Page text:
Spinal Muscular Atrophy Type 1
What is Spinal Muscular Atrophy Type 1?
Spinal muscular atrophy (SMA) is a genetic condition which affects the nerves that control muscle movement – the motor neurons.
It is named ‘spinal’ because most of the motor neurons are located in the spinal cord. ‘Muscular’ is in the name because it primary affects the muscles which don’t receive signals from the motor neurons. ‘Atrophy’ is the medical term for wasting away or getting smaller, which is what generally happens to muscles when they’re not active.
There is wide variability in age of onset, symptoms and rate of progression of SMA and it is often classified into types 1 to 4 based on the physical milestones achieved. Please see the document ‘Spinal Muscular Atrophy – an overview’ for a brief description of the different types.
Babies born with the most severe type of SMA – Type 1 – are not able to sit up unsupported and the majority don’t survive beyond the age of two years. Intellect is normal and it is often observed that babies with SMA are bright, alert and responsive. SMA type 1 is also known as Werdnig-Hoffman disease and infantile onset SMA.
SMA is a relatively common ‘rare disorder’ approximately 1 in 6000 babies born are affected, and about 1 in 40 people are genetic carriers. SMA type 1 is the most common type of SMA.
In this factsheet:
• What are the symptoms of SMA type 1?
• What Causes SMA type 1?
• How is SMA type 1 diagnosed?
• What can we expect for the future?
• What research is being done?
• I am a carrier of the SMA gene – what can I do?
• Further information
What are the symptoms of SMA type 1?
The symptoms of SMA type 1 include:
• Muscle weakness and poor muscle tone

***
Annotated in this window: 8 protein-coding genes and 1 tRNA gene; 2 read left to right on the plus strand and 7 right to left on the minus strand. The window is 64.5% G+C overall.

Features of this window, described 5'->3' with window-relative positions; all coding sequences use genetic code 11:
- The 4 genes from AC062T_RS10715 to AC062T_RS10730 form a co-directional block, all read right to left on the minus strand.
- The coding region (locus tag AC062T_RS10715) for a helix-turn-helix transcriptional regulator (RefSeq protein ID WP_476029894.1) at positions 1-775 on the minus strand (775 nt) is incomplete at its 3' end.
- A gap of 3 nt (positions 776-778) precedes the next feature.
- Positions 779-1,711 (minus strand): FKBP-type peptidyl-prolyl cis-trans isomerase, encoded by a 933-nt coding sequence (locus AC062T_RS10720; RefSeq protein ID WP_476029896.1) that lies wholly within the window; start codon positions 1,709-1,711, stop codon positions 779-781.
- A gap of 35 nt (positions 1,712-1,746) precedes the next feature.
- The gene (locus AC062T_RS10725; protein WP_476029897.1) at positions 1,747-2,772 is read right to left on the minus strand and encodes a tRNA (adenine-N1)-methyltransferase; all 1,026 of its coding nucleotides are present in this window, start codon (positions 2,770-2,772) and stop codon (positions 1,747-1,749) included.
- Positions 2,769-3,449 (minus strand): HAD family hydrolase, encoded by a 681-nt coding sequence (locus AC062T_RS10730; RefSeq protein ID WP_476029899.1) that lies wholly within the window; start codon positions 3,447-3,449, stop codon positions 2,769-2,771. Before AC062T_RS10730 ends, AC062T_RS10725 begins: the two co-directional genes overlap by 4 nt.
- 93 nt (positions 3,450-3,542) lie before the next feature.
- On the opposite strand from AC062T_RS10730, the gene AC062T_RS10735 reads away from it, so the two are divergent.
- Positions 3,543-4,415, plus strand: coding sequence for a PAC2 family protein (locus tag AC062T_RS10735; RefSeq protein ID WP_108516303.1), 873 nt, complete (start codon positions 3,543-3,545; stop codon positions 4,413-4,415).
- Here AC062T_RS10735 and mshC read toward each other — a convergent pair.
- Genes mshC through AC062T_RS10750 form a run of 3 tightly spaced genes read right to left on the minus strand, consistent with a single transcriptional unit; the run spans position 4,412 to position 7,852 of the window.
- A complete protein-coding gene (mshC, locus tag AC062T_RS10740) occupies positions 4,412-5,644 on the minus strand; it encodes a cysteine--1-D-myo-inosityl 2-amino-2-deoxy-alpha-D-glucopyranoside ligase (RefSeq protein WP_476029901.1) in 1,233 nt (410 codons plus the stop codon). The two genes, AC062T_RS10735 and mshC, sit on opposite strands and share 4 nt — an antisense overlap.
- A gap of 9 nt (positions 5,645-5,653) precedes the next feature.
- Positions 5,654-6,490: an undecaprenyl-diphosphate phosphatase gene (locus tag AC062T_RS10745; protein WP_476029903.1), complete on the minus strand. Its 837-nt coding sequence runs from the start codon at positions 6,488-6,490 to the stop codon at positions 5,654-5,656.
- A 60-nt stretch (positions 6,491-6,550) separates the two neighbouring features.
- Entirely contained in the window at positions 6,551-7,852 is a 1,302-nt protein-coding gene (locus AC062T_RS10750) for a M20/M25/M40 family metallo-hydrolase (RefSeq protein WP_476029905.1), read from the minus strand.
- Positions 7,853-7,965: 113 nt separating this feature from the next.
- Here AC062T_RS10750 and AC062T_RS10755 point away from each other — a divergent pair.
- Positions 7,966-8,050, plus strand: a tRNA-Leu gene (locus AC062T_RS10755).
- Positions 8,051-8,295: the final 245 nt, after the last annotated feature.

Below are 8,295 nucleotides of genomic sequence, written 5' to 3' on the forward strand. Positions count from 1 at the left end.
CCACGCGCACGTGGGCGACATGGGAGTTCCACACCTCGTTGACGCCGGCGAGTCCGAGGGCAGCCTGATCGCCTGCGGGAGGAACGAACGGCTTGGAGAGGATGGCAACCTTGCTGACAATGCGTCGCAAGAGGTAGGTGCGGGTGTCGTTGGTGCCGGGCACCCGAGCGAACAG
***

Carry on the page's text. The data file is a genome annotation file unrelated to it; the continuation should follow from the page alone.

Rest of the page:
• Poor head control
• Weak cry and cough
• The legs tend to be weaker than the arms
• Swallowing and feeding difficulties
• Increased susceptibility to respiratory tract infections
• Developmental milestones, such as lifting the head or sitting up, can’t be reached.
Children with SMA type 1 are diagnosed usually before 6 months of age, more often before 3 months of age. Symptoms may even start in the womb – many mothers later recall the baby not moving as much the last month or so of pregnancy. They are not able to hold up their heads, roll over, crawl, sit up without support, or walk. All of their muscles are extremely weak, with the weakest muscles being the legs, upper arms, and neck. Their body may appear bell-shaped – concave, or very skinny at the top, with a big belly. The strongest breathing muscle in infants with SMA type 1 is the diaphragm and as a result, they appear to breathe with their stomach muscles. SMA affects all muscle systems including sucking, swallowing, digesting food, and excretion.
Generally speaking, the child’s survival depends on the age of onset of the condition. The earlier the symptoms appear, the shorter the expected life-span.
Is there a treatment?
Sadly SMA type 1 is a fatal disorder and there is no cure. However, research for a treatment is moving forward at a fast pace (please see below) and there are things that can be done to support the child and their family so that they can achieve the maximum quality of life.
A multidisciplinary team of healthcare professionals will be needed to manage the symptoms of SMA. The team may include specialists in neurology, genetics, palliative care, respiratory medicine, physiotherapy, occupational therapy, speech and language therapy and gastrointestinal /dietetics. A care coordinator may be available to help you manage care with all of these professionals.
Physiotherapy and occupational therapy
A physiotherapist can give you passive exercises to do which involve moving your child’s body, enabling movements that they are unable to make on their own. Babies will enjoy these movements and they are also very good for their circulation and help prevent stiffening of the joints. Respiratory exercises are very important. Chest physiotherapy is a method of clearing the lungs of accumulated mucus by using positioning and clapping on the chest to assist in loosening secretions. They help to clear the chest when babies have difficulty in coughing and help to reduce the effect of chest infections.